She quotes Carlo Coppola , Ahmed Ali and Dr Gopichand Narang and goes on to hang the blame for the decline of the PWM on the Left connection of the leadership but skips the fact that post-independence both the Central and the State governments made a concerted effort to sideline Urdu and to propagate it as the language of the Muslims, and hence Pakistan. In its own region Urdu became an outcaste and the Urdu-speaking population in India was denied the right to primary education in their mother tongue. The popularity and mass base that Urdu once enjoyed waned. Literature perhaps was the most affected as fewer writers now used it as a means of expression and the readership of Urdu magazines, journals and books dropped [which had a direct bearing on the economics of the print media]. Meanwhile the Madrasas used the language as a means of self-preservation. Though the most important writers of Urdu did belong to the elite they had been the voice of the people. Even Mir Taqi Mir wrote:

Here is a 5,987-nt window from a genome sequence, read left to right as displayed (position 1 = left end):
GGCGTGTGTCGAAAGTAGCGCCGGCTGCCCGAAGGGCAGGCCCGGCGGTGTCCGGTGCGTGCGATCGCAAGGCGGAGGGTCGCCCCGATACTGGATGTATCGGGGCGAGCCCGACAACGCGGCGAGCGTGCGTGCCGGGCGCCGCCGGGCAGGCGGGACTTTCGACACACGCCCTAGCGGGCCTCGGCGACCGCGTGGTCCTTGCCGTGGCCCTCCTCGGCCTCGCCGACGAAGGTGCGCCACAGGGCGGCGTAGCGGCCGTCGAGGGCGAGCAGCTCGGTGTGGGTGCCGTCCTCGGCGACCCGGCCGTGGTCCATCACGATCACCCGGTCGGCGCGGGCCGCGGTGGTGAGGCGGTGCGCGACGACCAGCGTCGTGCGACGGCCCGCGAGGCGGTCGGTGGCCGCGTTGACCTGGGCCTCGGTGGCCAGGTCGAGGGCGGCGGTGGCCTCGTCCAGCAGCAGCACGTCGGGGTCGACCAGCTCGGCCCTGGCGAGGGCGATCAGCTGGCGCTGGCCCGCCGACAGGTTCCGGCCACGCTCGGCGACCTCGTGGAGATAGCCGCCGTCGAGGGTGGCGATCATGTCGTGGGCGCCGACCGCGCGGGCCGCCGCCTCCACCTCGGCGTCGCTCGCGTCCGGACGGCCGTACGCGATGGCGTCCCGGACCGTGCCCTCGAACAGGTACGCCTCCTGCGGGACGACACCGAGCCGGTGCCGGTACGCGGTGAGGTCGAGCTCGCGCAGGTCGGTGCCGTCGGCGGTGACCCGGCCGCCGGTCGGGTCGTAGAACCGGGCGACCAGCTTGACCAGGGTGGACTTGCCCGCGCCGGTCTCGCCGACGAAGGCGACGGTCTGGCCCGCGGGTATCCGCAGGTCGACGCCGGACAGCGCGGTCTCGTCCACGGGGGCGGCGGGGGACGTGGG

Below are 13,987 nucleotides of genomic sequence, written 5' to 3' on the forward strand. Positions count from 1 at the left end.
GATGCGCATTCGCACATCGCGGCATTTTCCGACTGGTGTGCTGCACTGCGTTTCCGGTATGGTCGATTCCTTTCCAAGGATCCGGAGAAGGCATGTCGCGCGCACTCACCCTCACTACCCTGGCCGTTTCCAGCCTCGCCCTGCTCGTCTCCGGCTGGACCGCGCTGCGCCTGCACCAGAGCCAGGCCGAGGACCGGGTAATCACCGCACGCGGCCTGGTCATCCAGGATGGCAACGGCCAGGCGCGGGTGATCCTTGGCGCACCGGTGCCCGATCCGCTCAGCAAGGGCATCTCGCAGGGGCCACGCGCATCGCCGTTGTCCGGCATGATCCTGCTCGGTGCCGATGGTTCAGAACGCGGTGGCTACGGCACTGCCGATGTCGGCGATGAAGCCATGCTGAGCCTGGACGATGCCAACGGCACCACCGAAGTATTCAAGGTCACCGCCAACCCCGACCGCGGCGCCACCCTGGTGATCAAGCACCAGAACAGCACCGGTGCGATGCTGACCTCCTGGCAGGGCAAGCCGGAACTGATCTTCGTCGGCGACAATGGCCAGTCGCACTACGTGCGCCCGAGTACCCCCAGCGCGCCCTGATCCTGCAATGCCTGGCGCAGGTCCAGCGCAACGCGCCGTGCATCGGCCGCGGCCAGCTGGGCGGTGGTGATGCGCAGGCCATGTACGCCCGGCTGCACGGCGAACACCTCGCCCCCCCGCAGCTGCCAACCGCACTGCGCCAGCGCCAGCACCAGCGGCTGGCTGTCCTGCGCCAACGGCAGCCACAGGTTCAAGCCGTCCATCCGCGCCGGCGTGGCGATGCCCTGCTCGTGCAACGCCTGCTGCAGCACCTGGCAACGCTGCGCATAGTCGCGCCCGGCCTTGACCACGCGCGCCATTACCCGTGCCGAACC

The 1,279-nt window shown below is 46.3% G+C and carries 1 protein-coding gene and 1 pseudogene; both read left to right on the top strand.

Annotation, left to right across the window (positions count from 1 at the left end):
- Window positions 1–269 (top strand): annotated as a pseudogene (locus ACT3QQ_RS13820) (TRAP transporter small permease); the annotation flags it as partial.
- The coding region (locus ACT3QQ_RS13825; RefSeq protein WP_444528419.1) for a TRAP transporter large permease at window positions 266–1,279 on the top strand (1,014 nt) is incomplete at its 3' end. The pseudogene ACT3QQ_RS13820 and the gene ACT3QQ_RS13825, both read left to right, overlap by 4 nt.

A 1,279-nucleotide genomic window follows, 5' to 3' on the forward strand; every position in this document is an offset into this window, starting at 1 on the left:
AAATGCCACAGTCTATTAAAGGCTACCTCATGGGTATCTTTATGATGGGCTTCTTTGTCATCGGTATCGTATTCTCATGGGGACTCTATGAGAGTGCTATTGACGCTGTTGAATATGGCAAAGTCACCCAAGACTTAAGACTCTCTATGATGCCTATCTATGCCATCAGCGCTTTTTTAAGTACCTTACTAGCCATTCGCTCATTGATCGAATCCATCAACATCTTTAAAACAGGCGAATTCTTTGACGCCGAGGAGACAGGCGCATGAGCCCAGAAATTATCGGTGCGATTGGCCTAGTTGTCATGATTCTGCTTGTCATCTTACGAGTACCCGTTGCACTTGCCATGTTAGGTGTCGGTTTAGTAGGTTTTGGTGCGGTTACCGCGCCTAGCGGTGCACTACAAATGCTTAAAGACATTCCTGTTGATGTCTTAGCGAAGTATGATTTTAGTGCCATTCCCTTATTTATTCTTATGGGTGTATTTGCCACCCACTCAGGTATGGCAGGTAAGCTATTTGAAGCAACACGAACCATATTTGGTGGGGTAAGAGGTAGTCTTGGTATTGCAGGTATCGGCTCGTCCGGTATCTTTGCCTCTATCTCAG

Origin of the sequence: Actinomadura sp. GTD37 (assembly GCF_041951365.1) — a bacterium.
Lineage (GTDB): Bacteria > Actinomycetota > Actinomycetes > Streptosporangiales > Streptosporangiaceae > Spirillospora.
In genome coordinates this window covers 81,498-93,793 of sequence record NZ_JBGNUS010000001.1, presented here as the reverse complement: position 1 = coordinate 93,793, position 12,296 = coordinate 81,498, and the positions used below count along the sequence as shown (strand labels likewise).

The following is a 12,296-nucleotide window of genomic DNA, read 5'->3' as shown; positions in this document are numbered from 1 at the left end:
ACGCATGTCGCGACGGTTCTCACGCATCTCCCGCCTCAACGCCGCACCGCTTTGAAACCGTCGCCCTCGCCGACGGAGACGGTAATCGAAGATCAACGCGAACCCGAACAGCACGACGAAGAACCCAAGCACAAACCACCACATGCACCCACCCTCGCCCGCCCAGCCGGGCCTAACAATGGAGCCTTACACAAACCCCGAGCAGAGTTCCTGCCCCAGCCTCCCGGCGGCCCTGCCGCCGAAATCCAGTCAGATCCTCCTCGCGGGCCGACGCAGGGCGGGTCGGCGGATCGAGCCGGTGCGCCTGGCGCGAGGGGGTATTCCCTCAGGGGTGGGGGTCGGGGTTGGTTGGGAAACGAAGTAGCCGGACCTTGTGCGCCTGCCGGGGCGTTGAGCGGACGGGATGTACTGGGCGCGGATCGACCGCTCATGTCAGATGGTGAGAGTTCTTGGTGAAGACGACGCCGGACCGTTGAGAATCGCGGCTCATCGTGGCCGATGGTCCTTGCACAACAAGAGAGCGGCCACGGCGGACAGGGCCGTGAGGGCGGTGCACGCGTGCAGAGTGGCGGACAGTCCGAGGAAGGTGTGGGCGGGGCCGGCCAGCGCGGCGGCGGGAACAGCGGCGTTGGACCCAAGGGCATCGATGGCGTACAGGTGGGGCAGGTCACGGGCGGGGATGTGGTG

“Sher mere hain go khawaspasand
Guftugu par mujhe awaam se hai.”
[Though my poetry is appreciated by the select
Nevertheless it is the people whom I address.]
All this while it was the progressives who were protesting the communalisation of what was essentially the language of the masses and of it being turned into the language of the elite. Firaq, Upendranath Ashk, Kamaleshwar, Mohan Rakesh, Sahir Ludhianvi and Dr Mulk Raj Anand wrote, spoke and campaigned against the government policies. When the government decided to reverse its policy it supported the Madrasas that had been till then teaching and for all practical purposes preserving the language but were hardly the place where progressive, liberal and revolutionary concepts would be propagated.
An important factor for the decline was the lack of will in the leadership to counter the religious reassertion among Muslims even while countering communalism; this is one of the main reasons for the PWM losing ground slowly. The growth of fundamentalism was not challenged.